I’m planning to build a new Linux box in the next couple weeks. I want to use Ubuntu 9.04, though that’s not officially supported… I’ll try it anyway.
But my main question is whether I should use 32 or 64 bit version. I clearly want to use 64 bit, badly, but I’d like some feedback from anyone with 64 bit Linux+CUDA experience.
On the Windows side this is an important question since XP64 is (and always will be) a lonely unsupported child, yet CUDA isn’t Vista/Win7 friendly yet.
I live in a country with 22% sales tax and the current best prices I can see on 6Gb triple channel PC3-10666 kits is about the same in dollars as your total memory spend. Plus, because I usually build white box clusters rather than individual workstations, I tend think in multiples of 8…
In any case, it would be almost criminally negligent not to run 64bit linux on a machine like that, in my opinion.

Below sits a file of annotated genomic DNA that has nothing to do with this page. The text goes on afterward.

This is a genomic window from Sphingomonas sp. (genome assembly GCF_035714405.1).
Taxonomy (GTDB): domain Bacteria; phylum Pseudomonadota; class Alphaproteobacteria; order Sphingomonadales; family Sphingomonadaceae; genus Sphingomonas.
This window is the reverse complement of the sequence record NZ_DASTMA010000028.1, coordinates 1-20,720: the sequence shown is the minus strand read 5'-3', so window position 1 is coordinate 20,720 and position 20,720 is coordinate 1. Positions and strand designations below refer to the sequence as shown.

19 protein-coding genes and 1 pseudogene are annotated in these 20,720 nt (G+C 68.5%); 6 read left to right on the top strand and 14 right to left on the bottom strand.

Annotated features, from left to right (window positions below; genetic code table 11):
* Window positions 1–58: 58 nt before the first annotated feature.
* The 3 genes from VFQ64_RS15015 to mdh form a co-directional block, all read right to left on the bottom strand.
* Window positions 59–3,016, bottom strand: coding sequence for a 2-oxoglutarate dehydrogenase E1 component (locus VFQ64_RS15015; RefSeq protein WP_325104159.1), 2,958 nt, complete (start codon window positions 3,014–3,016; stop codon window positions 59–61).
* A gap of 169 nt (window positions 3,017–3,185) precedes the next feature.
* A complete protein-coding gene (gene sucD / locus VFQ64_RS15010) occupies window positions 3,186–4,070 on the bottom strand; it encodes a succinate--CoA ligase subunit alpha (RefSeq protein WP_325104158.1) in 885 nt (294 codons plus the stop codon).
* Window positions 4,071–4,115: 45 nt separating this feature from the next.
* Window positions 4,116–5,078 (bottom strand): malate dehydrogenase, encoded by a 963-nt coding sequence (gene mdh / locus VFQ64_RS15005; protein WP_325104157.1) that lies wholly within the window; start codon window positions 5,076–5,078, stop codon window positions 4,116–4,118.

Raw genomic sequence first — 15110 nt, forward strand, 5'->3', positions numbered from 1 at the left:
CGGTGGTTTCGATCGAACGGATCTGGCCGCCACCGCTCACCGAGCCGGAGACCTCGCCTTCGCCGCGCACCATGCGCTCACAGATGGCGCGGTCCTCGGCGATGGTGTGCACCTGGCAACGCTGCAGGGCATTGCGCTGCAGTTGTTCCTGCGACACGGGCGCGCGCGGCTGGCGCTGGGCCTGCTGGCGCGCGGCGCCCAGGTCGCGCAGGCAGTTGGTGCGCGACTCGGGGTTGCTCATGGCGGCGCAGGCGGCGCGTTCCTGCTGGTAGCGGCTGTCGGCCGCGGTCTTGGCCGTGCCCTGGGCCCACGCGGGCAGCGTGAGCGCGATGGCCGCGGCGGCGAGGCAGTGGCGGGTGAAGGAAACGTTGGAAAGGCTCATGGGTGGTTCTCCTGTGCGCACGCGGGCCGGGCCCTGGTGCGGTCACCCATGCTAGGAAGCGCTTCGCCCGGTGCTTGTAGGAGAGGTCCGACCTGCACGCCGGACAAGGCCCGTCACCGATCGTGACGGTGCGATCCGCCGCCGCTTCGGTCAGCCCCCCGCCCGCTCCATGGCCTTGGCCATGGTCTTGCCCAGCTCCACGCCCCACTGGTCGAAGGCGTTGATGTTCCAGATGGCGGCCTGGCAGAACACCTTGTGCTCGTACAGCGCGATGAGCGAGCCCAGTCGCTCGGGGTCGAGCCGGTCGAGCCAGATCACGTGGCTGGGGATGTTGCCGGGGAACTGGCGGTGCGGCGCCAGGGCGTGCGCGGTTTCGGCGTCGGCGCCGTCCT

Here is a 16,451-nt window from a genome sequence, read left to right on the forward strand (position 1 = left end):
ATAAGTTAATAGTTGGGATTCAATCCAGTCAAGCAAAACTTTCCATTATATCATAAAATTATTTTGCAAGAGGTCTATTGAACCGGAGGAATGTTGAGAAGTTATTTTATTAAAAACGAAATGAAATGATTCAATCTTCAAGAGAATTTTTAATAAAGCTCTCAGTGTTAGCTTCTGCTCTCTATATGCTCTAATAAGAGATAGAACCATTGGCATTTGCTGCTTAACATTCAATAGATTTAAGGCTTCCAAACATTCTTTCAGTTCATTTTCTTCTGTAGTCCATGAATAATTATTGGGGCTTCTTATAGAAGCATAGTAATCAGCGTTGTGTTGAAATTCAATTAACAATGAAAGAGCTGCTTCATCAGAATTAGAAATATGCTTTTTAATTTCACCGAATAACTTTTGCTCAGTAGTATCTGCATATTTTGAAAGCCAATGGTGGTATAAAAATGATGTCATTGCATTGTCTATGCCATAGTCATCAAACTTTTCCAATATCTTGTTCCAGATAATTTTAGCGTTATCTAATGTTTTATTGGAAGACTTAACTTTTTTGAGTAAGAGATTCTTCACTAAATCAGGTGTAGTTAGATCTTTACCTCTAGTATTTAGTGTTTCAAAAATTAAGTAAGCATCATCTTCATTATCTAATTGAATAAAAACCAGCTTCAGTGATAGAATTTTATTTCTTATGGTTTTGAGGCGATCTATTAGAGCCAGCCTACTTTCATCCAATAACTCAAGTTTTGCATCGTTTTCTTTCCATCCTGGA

Here’s another Yes vote for 64-bit Linux + CUDA. It works very nicely, I’ve been going at it for 1.5 years or so.
One reason for 32-bit is possibly that pointers are a bit smaller, 4 bytes instead of 8. This can save a little device memory. You can munge 64-bit code to use 32-bit pointers though, AFAIK. This hasn’t caused me any trouble or bottlenecks on 64-bit though, I simply use 64-bit pointers.
Another reason might be for that extra bit of compatibility with old libraries. I haven’t had any issues with this either.
At the office, we just upgraded our machines from 4GB to 8-12GB. It is definitely a boost to productivity and niceness. This is the single reason I’d never want to go back to 32-bit. Also if you’re using RAID on your workstation, this much memory is useful as far as I know, for big caches and stuff.
You even get a small win on CPU stuff (even if you don’t use int64_t) because when AMD defined the x86_64 architecture, they not only doubled the size of the registers, they doubled the number of registers as well. x86 has always been register-starved compared to other processor architectures, so doubling the # of registers has a noticeable impact. When the Opteron first came out, I was seeing 20% improvement on some toy benchmarks comparing 32 and 64-bit compiles of the same code.